Parkinson affects the capacity for walking, speech, and fine hand movements, the product developed by Beats Medical includes three different modules focused on these disease symptoms. These modules are Mobility, Speech, and Dexterity.

Target Audience

The target audience for this study was people with PD who experience fine hand movement issues, leading to difficulties with doing up buttons, zippers, or handwriting.

The main stakeholders were (1) People with PD, (2) Caregivers, and (3) Physicians and Therapists.

An overview of the experiences of each stakeholder is provided next.

Experiences of people with PD:

Physically: They experience a unique (to every person) combination of PD symptoms, both motor and non-motor (Obeso et al., 2017; Nunes et al., 2016; Paraskevopoulos et al., 2014; Jankovic, 2008). As described by the American PD Association and the National Institute on Aging, the cardinal motor symptoms of PD are:

  • Bradykinesia: Slowness of movement. It often involves difficulty initiating and maintaining movement and performing sequential and simultaneous tasks.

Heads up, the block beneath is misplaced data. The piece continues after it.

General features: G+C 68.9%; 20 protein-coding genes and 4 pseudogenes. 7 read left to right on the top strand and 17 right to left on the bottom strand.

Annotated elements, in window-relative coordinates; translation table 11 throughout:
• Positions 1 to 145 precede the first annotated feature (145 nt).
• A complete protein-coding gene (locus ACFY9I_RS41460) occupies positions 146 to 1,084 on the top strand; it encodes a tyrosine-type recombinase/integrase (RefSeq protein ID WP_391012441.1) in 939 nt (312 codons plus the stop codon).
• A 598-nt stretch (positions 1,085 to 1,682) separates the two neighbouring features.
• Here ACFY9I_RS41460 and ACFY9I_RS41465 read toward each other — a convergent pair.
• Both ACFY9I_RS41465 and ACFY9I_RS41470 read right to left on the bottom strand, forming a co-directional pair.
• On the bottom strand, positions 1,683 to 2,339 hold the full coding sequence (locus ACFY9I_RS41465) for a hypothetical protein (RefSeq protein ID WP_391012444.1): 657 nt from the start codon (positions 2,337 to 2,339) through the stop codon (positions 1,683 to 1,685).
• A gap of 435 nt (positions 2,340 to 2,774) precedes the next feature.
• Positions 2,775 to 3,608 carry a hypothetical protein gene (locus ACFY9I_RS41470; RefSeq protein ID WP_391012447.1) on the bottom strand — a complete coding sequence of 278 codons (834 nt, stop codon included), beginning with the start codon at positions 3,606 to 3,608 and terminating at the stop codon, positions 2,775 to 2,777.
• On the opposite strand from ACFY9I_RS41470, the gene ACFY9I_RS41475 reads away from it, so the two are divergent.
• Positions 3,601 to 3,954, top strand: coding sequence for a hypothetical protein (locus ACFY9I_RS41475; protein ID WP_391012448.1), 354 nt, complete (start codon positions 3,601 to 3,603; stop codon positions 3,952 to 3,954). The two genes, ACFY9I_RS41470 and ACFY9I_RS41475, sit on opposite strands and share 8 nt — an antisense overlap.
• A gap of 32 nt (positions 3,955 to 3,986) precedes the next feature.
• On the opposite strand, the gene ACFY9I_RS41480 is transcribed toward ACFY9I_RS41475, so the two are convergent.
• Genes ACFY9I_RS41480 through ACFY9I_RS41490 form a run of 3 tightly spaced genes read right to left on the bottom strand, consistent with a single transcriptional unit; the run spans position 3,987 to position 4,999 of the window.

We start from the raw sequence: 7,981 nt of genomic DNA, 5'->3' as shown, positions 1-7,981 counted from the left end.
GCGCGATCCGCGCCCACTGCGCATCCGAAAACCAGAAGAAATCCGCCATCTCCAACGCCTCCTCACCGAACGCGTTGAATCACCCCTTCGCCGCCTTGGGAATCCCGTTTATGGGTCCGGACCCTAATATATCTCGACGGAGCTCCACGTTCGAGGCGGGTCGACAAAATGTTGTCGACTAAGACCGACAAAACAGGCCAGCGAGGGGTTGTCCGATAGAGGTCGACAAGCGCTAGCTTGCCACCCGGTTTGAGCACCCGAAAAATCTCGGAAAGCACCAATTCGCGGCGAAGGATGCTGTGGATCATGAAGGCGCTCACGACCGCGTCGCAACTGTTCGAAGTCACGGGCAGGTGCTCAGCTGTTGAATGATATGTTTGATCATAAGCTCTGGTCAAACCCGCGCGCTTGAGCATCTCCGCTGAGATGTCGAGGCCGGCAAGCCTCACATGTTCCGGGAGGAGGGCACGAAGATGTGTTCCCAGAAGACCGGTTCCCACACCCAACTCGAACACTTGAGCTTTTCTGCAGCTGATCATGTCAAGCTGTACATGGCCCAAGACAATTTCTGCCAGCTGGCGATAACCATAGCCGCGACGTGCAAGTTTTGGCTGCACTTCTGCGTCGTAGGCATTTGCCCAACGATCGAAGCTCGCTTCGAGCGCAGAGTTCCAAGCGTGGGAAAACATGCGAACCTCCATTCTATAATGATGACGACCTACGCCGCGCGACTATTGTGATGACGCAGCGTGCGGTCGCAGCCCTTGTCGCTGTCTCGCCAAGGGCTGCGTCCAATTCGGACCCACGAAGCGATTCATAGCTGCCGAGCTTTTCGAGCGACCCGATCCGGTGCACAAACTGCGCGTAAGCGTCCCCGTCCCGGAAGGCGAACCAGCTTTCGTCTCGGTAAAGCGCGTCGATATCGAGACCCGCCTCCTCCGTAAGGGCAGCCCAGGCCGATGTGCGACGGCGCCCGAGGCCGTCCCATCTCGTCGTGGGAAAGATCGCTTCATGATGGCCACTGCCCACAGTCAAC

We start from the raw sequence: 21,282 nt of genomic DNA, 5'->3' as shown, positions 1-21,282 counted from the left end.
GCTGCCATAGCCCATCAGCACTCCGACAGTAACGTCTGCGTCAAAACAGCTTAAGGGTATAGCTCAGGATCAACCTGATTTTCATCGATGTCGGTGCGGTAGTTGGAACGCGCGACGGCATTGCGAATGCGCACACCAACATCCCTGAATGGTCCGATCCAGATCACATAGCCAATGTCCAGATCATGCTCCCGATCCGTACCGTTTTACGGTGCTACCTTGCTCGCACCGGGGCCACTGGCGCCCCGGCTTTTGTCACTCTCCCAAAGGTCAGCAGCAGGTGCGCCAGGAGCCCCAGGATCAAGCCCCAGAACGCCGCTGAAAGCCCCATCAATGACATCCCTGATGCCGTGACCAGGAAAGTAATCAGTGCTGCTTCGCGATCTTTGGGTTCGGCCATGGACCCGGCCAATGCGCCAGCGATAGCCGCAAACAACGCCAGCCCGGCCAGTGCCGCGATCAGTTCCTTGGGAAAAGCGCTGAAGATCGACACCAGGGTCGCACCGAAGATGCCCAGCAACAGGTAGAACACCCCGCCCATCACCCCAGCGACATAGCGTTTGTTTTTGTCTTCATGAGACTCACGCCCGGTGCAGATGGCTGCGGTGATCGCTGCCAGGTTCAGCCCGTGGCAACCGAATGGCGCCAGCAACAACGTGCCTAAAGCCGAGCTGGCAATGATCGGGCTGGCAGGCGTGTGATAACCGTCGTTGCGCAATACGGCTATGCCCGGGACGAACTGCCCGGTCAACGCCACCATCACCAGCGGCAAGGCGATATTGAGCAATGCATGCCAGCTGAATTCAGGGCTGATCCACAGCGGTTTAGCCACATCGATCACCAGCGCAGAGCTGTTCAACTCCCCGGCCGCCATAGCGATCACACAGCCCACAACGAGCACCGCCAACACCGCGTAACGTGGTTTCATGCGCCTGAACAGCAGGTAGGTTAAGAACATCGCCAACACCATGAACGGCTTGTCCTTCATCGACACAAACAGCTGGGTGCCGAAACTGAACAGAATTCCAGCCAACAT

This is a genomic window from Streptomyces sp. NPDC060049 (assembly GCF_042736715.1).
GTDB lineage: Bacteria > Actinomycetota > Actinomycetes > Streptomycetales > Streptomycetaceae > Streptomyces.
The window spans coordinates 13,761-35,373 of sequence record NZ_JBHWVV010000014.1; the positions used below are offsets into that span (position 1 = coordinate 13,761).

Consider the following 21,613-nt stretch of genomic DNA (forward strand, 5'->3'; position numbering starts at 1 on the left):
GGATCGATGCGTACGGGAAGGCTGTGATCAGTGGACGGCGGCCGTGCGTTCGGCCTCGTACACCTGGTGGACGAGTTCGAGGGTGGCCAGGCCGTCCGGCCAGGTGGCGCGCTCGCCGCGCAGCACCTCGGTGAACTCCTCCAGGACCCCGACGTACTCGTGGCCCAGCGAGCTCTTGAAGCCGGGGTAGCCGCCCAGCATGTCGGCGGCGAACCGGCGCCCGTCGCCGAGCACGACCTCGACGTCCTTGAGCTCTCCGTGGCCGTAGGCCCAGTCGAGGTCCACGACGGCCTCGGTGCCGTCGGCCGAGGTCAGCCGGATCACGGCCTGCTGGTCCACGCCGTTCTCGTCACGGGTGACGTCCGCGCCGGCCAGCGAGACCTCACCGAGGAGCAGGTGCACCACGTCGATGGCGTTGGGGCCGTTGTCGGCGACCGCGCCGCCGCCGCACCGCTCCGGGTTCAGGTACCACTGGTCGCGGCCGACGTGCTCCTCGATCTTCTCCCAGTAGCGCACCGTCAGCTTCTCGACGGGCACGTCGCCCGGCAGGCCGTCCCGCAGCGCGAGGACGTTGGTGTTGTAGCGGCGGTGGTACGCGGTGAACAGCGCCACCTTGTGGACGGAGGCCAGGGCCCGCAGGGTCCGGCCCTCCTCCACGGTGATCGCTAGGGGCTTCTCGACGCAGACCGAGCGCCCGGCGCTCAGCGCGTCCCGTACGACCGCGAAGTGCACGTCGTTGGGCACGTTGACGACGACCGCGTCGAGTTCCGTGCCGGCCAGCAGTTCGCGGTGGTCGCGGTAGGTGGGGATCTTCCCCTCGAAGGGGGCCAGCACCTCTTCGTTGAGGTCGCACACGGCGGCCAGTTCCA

• Resting Tremor: Involuntary oscillatory movements when the muscles are relaxed. It may be the most easily recognizable feature of PD.

  • Postural Instability: The loss of reflexes of the body to maintain its posture. Normally characterized by gait impairment, easier loss of balance, and others.

  • Rigidity: Increased resistance to the passive movement of the limbs, may be apparent as reduced natural motion or a more “stiff” position of the body.

Mentally: It is more difficult to identify the mental and cognitive implications of the disease, as PD-related non-motor symptoms are not immediately noticeable, and can vary greatly across individuals. Some non-motor symptoms include depression, slowness of thought, difficulty processing visual-spatial information, apathy and others (Rogers et al., 2017; Obeso et al., 2017). Appendix A shows a wider range of motor and non-motor symptoms that people can experience with PD.

Emotionally: Commonly, the subjective experience of people with PD transforms from the moment of diagnosis, often have feelings of denial, resignation, helplessness, embarrassment, acceptance, etc. (Maffoni et al, 2019). Being diagnosed with PD and its implications often results in a life-altering experience, as PD has no cure and symptoms worsen over time.

Goals: Some of the personal goals and aspirations often include, but are not limited to:

  • Amelioration of symptoms

  • Increase understanding of disease and resources to cope

  • Increase autonomy / Decrease the loss of autonomy

  • Support from family, friends, and community

  • Acceptance of condition

  • Maintain physical functions

Pain Points: Some of the notable implications of living with PD result in (Maffoni et al., 2019):

  • Loss of autonomy in daily life

  • Functional decline (motor and cognitive)

  • Slower and more imprecise interaction with objects and devices

  • Impact on self-esteem

  • Resignation